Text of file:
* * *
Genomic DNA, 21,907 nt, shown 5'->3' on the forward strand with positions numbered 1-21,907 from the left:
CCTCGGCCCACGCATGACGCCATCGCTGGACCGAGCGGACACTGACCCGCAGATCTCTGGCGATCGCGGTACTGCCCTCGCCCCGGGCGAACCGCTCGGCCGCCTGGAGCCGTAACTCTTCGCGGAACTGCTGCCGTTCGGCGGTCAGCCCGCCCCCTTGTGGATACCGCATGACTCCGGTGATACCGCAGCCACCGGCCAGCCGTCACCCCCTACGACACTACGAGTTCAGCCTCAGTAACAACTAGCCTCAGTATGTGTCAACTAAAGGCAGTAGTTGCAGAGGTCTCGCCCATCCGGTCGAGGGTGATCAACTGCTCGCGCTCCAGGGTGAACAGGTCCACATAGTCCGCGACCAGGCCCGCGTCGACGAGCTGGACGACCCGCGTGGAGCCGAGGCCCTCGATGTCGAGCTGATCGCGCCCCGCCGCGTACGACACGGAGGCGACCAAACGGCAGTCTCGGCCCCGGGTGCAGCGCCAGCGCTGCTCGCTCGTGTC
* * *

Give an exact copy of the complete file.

Genomic DNA, 21,907 nt, shown 5'->3' on the forward strand with positions numbered 1-21,907 from the left:
CCTCGGCCCACGCATGACGCCATCGCTGGACCGAGCGGACACTGACCCGCAGATCTCTGGCGATCGCGGTACTGCCCTCGCCCCGGGCGAACCGCTCGGCCGCCTGGAGCCGTAACTCTTCGCGGAACTGCTGCCGTTCGGCGGTCAGCCCGCCCCCTTGTGGATACCGCATGACTCCGGTGATACCGCAGCCACCGGCCAGCCGTCACCCCCTACGACACTACGAGTTCAGCCTCAGTAACAACTAGCCTCAGTATGTGTCAACTAAAGGCAGTAGTTGCAGAGGTCTCGCCCATCCGGTCGAGGGTGATCAACTGCTCGCGCTCCAGGGTGAACAGGTCCACATAGTCCGCGACCAGGCCCGCGTCGACGAGCTGGACGACCCGCGTGGAGCCGAGGCCCTCGATGTCGAGCTGATCGCGCCCCGCCGCGTACGACACGGAGGCGACCAAACGGCAGTCTCGGCCCCGGGTGCAGCGCCAGCGCTGCTCGCTCGTGTC